ii. Part of the reasons for the rejection of the evidence of D.W.3 by the learned trial Judge was the fact that the river in question, as stated by the learned trial Judge in part of his judgment quoted above, had been in existence for many years without heavy silting notwithstanding its meandering nature until the appellant came to the scene and commenced its operations. The court below endorsed the admission of the reports of the P.W.3 and D.W.1 by the learned trial Judge and pointed out that the learned trial Judge was right in considering the reports along with their evidence before he arrived at his conclusion on the cause of siltation. The court below, rightly in my view, affirmed the conclusion of the learned trial Judge on the point.

iii. There was evidence before the learned trial Judge that as a result of the siltation, the river became shallow and was stagnant. Fish was no longer available in the river. The members of respondents’ family and their fishermen tenants could no longer fish in the river. They all lost their right to fish in the river. The fishermen tenants consequently left the settlements of the respondents’ family and no further rents for the occupation of the settlements could be collected from the tenants. The court below was, therefore, right in affirming the finding of the learned trial Judge as it was supported by evidence.

Available:  Musa Yusuf v. Federal Republic Of Nigeria (2017)


i. The liability of the appellant in relation to the rent being collected from the fishermen/tenants did not depend on the appellant physically driving the tenants out of the settlements or destroying the settlements. It was enough if it was established, and it was established in this case, that what the appellant did or omitted to do resulted in or caused the movement of tenants out of the settlements.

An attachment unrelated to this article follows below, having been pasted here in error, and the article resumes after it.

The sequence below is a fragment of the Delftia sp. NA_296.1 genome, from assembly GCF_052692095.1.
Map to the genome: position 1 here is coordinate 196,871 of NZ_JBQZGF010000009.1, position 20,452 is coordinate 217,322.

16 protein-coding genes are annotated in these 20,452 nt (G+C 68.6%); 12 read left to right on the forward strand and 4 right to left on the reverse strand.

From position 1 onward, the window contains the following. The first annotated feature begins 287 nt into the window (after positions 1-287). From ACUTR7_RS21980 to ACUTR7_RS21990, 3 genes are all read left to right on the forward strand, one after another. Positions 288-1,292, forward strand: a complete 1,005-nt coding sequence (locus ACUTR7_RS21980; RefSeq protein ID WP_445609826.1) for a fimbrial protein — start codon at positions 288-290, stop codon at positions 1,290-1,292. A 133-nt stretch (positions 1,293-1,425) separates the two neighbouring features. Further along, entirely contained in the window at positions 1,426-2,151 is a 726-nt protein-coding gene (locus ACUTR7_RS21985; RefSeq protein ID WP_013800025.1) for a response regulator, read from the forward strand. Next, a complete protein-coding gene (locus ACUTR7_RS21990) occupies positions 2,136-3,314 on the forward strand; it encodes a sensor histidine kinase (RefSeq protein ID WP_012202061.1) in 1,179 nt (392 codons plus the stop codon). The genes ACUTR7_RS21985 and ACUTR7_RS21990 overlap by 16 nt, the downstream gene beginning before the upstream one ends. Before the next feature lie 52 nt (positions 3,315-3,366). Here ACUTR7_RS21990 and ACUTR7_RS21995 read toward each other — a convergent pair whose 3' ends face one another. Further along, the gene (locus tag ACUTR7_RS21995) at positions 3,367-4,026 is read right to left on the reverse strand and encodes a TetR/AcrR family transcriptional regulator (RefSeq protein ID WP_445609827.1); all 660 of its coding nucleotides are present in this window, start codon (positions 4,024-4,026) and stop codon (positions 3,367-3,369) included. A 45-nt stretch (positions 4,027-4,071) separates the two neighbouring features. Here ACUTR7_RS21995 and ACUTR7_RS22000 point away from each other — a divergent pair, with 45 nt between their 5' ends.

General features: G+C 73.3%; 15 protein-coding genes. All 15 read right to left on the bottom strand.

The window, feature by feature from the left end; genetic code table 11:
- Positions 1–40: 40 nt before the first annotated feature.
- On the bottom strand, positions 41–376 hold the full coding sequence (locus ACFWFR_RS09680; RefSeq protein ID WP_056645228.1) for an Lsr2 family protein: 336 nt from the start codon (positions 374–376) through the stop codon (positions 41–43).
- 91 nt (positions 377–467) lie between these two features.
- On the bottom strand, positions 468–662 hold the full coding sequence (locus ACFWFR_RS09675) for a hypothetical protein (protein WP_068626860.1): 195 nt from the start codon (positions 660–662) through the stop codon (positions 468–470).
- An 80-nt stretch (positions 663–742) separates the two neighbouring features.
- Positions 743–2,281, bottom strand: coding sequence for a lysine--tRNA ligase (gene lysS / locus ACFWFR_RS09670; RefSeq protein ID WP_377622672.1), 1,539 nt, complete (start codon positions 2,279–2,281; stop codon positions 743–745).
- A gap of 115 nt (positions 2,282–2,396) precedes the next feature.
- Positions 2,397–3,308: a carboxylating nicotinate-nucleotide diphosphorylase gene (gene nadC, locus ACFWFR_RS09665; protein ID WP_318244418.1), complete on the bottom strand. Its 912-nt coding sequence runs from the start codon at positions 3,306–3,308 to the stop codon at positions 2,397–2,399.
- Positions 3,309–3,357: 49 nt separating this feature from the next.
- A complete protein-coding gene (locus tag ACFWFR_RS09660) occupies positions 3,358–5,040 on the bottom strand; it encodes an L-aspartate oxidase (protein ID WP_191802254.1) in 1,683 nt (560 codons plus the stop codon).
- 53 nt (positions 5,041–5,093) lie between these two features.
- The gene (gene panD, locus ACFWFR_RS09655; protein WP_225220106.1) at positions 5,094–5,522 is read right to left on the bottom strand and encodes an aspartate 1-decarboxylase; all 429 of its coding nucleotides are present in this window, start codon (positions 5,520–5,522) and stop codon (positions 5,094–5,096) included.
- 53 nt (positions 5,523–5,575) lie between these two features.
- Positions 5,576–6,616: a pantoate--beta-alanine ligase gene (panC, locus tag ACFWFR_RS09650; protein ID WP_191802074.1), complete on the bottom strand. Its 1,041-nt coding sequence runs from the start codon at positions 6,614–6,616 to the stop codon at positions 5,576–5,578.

ii. In the case of quantum of the award of compensation, the appellant should consider itself lucky because the award related only to the rent being collected by the respondents from the fishermen/tenants and did not include any award for the loss of the fishing rights of members of the respondents’ family who were also fishing in the river before it became heavily silted. Further, the compensation claimed for loss of rent being collected from the fishermen/tenants was rent for forty years which the learned trial Judge reduced to rent for only ten years. As there was no cross-appeal in relation to the foregoing this court could not do anything about the matter.



Section 3(1) of the Minerals Act, Cap. 21, which provides as follows: “3(1) The entire property in and control of all minerals and mineral oils, in, or under or upon any lands in Nigeria and of all rivers, streams and water courses throughout Nigeria, is and shall be vested in the Crown, save in so far as such rights may in any case have been limited by any express grant made before the commencement of this Act.”

Section 56(1) of the Evidence Act on opinions of experts is as follows: “56(1) When the court has to form an opinion upon a point of foreign law, native law or custom, or of science or art, or as to identity of handwriting or finger impressions, the opinions upon that point of persons specifically skilled in such foreign law, native law or custom, or science or art, or in questions as to identity of handwriting or finger impression, are relevant facts.”






If the evidence of an expert is not shaken under cross-examination and is uncontradicted it should be admitted. It has, however, to be pointed out that the admission of such evidence is subject to there being no good reason to reject it, and, in the process of scrutinizing it, could be rejected if there is a reason to do so. – Adio, JSC. Elf v. Opere (1994)

In any case, alteration of an award of damages will be made only if the award is shown to be either manifestly too high or manifestly too low or was an award made on a wrong principle. – Adio, JSC. Elf v. Opere (1994)

This court does not interfere with concurrent findings of the lower courts except where exceptional circumstances why it should do so are shown. – Adio, JSC. Elf v. Opere (1994)


The law is that a statement of claim supersedes the writ. – Adio, JSC. Elf v. Opere (1994)




Form has been successfully submitted.


This feature is in work, and currently unavailable.